Fox TV is refusing to change the content or promotion of grisly serial killer drama The Following after the Connecticut school shooting or other real-life acts of violence.
The drama featuring Kevin Bacon chasing a killer who recruits murderous disciples is among the most anticipated new dramas scheduled to debut on US television this year.
The Kevin Williamson-created series opens by depicting the bloody aftermath of a knifing in a prison.
It also has a woman commit suicide by gouging her eye and piercing her skull with an ice pick and shows a man set on fire at a coffee stand.
Fox entertainment chairman Kevin Reilly said the show was intense, but that was needed to compete with modern thrillers.
Williamson, creator of the Scream movie franchise, said he was traumatized by the events of December 14, when 20 first graders and six educators were gunned down in a Newton, Connecticut, elementary school.
"I know it affected me," Williamson said. "I know what happens in the real world affects me. So when I take pen to paper, there is a reaction to it and it sort of finds its way into what I do."
He doesn't know how the latest attack will affect his work.
"It just happened," he said. "We'll see."
But Williamson said The Following is partly inspired by the Columbine school shootings of a decade ago.
He said he wonders how people like the Columbine killers are attracted to evil as a way of filling a void in their lives.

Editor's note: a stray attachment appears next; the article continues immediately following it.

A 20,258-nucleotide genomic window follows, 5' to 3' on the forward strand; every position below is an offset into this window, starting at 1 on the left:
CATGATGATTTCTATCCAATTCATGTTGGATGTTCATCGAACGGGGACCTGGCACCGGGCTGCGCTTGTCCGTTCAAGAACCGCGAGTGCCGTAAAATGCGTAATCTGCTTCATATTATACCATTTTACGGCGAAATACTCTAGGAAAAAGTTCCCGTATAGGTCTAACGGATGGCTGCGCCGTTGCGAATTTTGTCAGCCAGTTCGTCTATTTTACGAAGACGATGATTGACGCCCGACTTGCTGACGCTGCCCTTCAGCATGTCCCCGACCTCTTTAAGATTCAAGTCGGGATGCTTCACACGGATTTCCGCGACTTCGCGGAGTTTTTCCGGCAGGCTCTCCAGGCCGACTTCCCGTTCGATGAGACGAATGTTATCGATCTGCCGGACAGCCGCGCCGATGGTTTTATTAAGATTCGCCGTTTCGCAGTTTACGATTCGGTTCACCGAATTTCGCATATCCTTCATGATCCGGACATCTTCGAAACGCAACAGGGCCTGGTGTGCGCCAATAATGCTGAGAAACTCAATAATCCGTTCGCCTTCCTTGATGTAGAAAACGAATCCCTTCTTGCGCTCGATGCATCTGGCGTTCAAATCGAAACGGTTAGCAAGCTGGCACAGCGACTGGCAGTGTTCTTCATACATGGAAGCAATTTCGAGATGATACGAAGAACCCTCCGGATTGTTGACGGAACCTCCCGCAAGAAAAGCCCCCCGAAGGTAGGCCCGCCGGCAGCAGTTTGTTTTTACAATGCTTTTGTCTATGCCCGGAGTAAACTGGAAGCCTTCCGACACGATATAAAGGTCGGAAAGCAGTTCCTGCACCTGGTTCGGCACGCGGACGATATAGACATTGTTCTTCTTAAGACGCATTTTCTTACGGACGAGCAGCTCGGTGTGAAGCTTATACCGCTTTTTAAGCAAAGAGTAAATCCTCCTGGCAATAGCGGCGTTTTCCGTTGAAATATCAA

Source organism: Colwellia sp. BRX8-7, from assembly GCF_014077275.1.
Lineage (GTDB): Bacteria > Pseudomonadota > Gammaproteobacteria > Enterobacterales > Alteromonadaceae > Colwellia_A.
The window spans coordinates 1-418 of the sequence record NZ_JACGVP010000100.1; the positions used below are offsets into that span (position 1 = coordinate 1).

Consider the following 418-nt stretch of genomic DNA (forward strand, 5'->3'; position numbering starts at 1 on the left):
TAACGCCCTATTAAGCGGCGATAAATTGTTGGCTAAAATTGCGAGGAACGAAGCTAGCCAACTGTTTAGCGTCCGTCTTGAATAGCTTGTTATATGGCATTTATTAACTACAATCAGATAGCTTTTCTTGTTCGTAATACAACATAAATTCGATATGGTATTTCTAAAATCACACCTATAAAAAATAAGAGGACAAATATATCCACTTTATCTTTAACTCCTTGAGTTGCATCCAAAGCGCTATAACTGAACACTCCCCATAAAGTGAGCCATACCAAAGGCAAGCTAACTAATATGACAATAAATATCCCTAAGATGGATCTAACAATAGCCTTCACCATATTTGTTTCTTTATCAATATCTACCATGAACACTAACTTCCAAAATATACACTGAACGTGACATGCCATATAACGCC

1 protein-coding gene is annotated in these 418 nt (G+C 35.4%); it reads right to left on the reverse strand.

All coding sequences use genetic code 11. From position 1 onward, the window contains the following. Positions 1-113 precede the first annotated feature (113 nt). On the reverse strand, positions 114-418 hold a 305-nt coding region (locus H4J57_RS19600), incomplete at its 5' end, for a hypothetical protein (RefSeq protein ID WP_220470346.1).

The serial killer in The Following is a charismatic figure who attracts followers by trying to provide them with something they are missing.
Violence in movies, video games and television has received attention since the Newtown shootings, along with the availability of guns and mental health services.
Reilly said people "can't be reactionary and you can't draw a direct linkage."
Reilly said he believed there have been more violent shows than The Following on broadcast television that haven't been noticed, partly because they were bad. Fox is trying to provide escapist entertainment, which include moments that can make you laugh or be your worst nightmare, he said.
"Of course, these things are on my mind," Reilly said. "But the question is a complex one and a broad one."
The question is also a touchy one for Reilly, who snapped at a reporter who asked about Newtown and said he'd take no more questions on the topic.